I don’t have a ton of toys. They take up a lot of space in small apartments, and it’s much easier to travel light. But, come on, there’s some stuff you just need. In Hawaii, I bought a surfboard at the beginning of the 6 month assignment and bought a second board halfway through. I surfed three days a week on these boards, used the heck out of them, and was able to break even by selling them on Craigslist when it was time to leave.
In Colorado, it’s ski and camping equipment. For anyone who spends significant time doing outdoor sports, you know there’s always something better, stronger, more light-weight, more durable, and better than what you have. I have also found that the upgrade doesn’t need to be brand new. There is a huge marketplace online for gently-used gear. There’s a slew of auction sites like Ebay that will do the trick if you know exactly what you want, but if it’s something you need to get the right size or fit, you’ll probably find yourself right back on Craigslist finding someone local that you can meet, take a good look at what they’re trying to sell, and come to a price that leaves both of you feeling like you ripped the other person off. And when you’ve worn out whatever it is you bought, there’s someone out there on the internet looking for that very thing who is willing to give you money for your worn out junk. What’s more American than that!? Happy bartering and safe travels!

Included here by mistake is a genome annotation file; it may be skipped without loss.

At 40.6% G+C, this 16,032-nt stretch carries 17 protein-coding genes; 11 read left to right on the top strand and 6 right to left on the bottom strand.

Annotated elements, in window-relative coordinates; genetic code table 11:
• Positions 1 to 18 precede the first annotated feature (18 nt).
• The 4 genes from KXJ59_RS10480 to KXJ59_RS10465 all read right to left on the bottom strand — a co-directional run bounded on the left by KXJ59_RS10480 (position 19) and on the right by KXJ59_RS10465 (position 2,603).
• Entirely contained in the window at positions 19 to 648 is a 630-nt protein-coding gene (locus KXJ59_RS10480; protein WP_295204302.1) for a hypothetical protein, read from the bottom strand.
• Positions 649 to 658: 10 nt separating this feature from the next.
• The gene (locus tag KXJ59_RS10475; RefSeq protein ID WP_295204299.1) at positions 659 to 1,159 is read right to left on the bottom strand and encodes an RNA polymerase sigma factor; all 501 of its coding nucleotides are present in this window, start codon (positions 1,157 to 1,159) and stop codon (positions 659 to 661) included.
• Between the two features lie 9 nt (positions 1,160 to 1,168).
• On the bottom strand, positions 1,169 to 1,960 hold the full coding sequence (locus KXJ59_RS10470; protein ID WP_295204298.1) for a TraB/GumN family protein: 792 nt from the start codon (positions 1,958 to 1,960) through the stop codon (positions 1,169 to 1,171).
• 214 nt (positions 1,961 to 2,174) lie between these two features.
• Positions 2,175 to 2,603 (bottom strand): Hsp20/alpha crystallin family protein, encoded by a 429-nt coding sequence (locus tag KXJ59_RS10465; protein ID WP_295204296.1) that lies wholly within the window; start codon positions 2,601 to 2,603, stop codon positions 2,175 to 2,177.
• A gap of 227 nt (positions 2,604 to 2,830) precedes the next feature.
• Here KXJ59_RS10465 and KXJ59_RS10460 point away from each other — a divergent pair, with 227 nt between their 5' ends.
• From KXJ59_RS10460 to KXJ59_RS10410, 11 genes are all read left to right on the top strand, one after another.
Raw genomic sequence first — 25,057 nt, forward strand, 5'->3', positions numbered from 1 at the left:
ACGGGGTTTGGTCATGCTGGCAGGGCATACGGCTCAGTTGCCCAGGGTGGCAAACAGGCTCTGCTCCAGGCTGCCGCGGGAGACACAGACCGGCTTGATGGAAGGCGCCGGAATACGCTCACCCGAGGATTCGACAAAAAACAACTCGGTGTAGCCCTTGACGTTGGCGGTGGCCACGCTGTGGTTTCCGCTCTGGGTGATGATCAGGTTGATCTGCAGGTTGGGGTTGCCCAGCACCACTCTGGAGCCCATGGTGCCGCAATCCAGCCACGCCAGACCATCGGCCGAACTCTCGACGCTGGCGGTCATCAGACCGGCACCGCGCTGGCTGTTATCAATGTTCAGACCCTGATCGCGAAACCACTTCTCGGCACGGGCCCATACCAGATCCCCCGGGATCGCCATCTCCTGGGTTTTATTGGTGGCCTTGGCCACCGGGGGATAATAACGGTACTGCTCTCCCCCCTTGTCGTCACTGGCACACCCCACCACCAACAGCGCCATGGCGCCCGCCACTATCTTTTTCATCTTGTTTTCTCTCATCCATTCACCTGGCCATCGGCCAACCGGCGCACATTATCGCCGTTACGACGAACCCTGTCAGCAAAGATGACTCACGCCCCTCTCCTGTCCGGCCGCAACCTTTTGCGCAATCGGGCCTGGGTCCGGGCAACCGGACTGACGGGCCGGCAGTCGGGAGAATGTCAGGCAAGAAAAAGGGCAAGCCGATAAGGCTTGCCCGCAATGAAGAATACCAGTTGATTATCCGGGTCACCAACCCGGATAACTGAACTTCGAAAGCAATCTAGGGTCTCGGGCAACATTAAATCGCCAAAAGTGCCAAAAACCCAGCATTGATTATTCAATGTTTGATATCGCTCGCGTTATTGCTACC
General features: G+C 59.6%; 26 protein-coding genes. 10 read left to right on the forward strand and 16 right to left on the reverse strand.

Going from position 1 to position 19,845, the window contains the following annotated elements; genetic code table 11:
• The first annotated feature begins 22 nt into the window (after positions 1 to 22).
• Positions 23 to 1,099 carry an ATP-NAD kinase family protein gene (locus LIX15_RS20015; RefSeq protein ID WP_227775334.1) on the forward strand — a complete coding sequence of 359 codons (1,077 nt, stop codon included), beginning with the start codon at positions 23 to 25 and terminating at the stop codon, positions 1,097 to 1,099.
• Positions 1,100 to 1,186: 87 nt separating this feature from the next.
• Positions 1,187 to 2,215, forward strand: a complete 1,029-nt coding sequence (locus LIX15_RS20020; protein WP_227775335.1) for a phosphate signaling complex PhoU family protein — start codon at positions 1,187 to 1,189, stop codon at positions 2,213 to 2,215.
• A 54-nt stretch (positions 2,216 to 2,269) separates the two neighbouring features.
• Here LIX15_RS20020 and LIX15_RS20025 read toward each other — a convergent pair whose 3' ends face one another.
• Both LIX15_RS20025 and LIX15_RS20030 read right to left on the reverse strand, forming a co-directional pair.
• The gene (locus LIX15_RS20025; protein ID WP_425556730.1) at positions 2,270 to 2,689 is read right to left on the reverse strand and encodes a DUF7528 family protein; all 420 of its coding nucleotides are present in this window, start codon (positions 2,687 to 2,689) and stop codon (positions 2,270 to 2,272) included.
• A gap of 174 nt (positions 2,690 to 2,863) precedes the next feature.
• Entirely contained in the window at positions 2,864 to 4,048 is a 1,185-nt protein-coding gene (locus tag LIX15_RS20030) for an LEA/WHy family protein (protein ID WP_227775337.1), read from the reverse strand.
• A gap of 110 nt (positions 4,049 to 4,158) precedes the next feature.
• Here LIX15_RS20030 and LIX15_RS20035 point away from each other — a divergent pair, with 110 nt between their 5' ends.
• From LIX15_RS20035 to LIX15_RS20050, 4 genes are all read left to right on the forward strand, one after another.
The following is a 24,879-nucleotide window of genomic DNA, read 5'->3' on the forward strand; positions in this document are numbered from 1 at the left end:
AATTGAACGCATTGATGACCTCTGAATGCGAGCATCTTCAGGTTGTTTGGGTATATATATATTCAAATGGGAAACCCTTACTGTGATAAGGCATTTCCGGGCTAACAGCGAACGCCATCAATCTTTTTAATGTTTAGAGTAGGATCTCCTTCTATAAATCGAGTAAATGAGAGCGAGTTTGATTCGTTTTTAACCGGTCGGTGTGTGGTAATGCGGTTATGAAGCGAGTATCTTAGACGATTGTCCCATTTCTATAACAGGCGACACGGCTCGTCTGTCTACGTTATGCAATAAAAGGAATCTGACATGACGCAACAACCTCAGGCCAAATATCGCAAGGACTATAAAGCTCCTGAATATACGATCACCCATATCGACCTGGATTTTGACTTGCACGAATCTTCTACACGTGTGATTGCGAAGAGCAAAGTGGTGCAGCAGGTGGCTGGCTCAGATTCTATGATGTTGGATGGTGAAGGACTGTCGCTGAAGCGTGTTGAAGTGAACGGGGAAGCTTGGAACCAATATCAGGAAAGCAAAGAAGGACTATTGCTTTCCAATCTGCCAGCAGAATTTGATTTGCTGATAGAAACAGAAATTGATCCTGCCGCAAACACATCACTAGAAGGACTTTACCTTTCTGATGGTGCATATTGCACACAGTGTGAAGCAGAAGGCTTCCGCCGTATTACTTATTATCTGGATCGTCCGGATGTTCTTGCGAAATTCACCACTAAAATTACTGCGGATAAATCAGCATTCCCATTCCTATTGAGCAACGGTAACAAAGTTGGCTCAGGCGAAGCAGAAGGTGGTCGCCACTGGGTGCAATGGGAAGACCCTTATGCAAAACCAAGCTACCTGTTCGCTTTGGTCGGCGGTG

I had written this a couple months back for another travel website, so it needs some updates:
-The Civic sold 3 days after being posted on Craigslist.
-Using Craigslist, we found and bought a car that we hope will last us for the next several years. It has a small dent on the bumper, but got it for thousands less than we would have at a dealer.
-We started a new assignment around Boston this week. Found an awesome apartment just outside the city, across the street from the beach… on Craigslist.